The news of McCarthy’s death — somehow surprising, even startling, in spite of his age — is the reason, of course, for this belated mea culpa. I can’t help but think, looking back, that certain younger writers, myself included, resisted acknowledging McCarthy’s influence not because of what he was, necessarily, but because of what he represented — and whatever our conception of him now, he has also, with his passing, come to represent the past.

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But this was true, curiously enough, even during the long years of McCarthy’s prime. Vital as his best work always was to me as a point of reference, the man himself, and how he (purportedly) lived — his Olympian detachment, his monkish day-to-day existence, his refusal to give interviews or readings or to besmirch himself in any of the myriad ways demanded of working writers nowadays — always seemed an impossible act to follow.

A man with a beard wearing black clothes in front of a brick wall with graffiti.
John Wray was in a rough place when he picked up Cormac McCarthy’s “All the Pretty Horses.” It set fire to his writing and changed his life.
(Julio Arellano)

Until the runaway success of “Horses,” when McCarthy was 59, none of his novels had sold more than a few thousand copies, and he gave every impression of finding obscurity pleasant. At times his very existence, out there somewhere, banging contentedly away on his Olivetti Lettera, could feel ... daunting, I suppose. He regularly refused lucrative speaking engagements, teaching positions, and — needless to say — any social media presence whatsoever. What young writer could get away with that today? Perhaps more to the point, would any of them want to?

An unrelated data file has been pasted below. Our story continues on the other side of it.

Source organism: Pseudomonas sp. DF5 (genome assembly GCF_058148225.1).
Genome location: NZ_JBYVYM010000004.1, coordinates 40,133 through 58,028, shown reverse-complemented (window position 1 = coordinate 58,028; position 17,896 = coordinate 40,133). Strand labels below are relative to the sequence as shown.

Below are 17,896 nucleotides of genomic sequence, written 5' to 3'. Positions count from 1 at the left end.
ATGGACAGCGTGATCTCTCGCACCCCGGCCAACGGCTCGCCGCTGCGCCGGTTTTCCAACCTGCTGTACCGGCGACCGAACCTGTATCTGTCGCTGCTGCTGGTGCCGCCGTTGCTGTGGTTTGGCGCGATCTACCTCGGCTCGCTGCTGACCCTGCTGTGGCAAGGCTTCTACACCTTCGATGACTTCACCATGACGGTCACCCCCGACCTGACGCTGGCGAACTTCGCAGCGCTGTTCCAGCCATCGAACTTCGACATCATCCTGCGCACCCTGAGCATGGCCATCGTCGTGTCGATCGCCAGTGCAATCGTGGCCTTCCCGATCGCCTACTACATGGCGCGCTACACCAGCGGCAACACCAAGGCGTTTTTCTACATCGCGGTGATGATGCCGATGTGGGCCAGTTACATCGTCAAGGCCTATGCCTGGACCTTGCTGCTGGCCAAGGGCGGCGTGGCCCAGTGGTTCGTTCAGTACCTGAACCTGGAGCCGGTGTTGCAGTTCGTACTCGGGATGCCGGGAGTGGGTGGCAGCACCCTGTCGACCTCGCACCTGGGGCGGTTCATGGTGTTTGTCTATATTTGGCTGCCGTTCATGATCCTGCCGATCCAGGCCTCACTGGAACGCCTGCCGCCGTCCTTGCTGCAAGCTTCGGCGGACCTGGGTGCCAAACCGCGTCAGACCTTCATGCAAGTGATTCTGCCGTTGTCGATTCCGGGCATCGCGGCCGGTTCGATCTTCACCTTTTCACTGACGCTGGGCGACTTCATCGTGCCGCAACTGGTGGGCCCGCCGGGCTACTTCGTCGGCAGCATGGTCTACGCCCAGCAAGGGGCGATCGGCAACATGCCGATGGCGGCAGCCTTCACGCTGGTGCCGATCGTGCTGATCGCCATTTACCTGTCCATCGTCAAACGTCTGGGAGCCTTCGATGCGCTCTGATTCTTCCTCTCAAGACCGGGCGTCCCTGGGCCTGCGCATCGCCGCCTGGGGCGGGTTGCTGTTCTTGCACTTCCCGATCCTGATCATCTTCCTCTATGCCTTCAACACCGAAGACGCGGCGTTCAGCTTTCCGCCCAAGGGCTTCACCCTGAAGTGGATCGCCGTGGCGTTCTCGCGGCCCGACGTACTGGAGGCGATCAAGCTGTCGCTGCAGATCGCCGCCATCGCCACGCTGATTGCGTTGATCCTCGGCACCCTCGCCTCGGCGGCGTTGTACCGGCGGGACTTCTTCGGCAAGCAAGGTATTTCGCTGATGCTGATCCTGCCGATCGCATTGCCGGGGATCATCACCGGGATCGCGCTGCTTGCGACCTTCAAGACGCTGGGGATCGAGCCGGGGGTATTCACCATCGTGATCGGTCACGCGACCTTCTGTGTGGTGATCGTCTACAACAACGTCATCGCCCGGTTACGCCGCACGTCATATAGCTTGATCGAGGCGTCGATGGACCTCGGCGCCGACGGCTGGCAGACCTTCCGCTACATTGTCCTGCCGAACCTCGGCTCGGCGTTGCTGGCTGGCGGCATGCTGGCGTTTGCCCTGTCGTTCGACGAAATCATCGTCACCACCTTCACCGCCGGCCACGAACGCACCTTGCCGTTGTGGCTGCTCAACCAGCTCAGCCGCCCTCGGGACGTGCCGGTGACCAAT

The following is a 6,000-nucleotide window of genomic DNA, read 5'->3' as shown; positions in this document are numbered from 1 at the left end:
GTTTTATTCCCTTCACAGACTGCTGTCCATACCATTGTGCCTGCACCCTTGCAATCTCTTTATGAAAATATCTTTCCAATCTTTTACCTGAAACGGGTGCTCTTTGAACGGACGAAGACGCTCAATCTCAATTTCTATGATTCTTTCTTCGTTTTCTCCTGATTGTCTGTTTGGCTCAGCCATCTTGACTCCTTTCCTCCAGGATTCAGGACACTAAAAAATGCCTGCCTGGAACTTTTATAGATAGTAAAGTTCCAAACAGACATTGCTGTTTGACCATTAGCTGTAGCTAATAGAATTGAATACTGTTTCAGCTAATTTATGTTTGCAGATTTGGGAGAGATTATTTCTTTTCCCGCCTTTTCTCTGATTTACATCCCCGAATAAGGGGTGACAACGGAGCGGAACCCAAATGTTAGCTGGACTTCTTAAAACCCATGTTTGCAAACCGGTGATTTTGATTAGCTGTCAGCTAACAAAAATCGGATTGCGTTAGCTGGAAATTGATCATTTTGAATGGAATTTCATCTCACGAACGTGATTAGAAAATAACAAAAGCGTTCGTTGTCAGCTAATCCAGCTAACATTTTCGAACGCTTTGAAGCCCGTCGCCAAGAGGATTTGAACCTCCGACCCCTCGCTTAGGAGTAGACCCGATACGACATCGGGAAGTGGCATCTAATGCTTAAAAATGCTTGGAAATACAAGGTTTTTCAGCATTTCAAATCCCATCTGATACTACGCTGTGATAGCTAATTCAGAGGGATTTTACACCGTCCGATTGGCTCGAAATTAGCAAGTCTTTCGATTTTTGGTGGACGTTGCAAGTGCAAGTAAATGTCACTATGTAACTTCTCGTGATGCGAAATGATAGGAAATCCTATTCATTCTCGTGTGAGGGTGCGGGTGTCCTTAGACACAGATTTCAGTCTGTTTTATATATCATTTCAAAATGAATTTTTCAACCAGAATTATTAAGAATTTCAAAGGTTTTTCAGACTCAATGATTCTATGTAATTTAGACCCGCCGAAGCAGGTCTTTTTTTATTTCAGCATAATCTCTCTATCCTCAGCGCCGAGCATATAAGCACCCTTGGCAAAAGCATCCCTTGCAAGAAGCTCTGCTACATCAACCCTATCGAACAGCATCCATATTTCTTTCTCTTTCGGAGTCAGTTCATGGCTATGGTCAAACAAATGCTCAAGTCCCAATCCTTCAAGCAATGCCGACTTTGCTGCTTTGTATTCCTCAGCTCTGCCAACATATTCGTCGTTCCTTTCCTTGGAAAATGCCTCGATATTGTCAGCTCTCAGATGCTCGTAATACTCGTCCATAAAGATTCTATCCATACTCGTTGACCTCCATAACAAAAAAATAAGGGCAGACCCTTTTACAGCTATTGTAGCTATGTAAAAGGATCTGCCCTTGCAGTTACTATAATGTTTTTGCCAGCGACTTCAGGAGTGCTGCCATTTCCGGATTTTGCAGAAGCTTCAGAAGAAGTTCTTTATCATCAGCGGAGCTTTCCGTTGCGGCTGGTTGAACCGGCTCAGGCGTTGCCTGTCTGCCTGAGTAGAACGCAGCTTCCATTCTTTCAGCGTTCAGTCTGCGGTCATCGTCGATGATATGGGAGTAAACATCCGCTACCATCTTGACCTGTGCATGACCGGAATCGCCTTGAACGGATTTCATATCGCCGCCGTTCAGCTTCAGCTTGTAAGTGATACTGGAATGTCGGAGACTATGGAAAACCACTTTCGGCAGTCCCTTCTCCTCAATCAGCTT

For this reason and others, McCarthy’s passing feels to me — as I’m sure it does to many — like the closing of a long and momentous chapter in American letters. He was, de facto, the last of the great Harold Bloom-anointed White Cisgender Male Authors, and no small number of critics and academics, I suspect, are now quietly wishing that era Godspeed.

White cisgender male though I am, far be it from me to disagree: I’ve never felt the awe and adoration for Bellow and Mailer and Irving that seemed mandatory among well-read middle-class readers of my parents’ generation, and I’ve always been slightly nauseated by Updike’s randiness and verbal exhibitionism. McCarthy, however, though he was born in the same year as Philip Roth, was never a member of that particular gentlemen’s club. I imagine he must have struck a writer like Updike as a walking anachronism, a coelacanth-like living fossil from the high modernist age. And in fact — occasionally for the worse, but very, very often for the better — that’s exactly what he was.


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None of which is to say that McCarthy’s body of work, or even his worldview, has subsided into irrelevance with his death — just the opposite. I was recently asked by a music magazine to write a list of “novels for metalheads,” and my thoughts went instantly to “Blood Meridian,” his end-of-days magnum opus of the American West. The conjunction of metal and McCarthy isn’t as far-fetched as it might seem; in its pitch-black reckoning with humanity’s most self-annihilating urges, the novel could easily be read as an allegory for the Anthropocene. The apocalyptic orange skies that recently darkened the East Coast might have been conjured directly from its dread-filled pages.

I had a dog-eared copy of “Blood Meridian” beside me when I wrote the following passage in my most recent novel, in which a teenage boy hears heavy music for the first time: “He was being offered the same purifying fear, the same catharsis, the same revelation midnight slasher movies gave: that everything wasn’t going to be all right. Not now and not ever. And that made perfect sense to him.”

Wray is a novelist and the author, most recently, of “Gone to the Wolves.”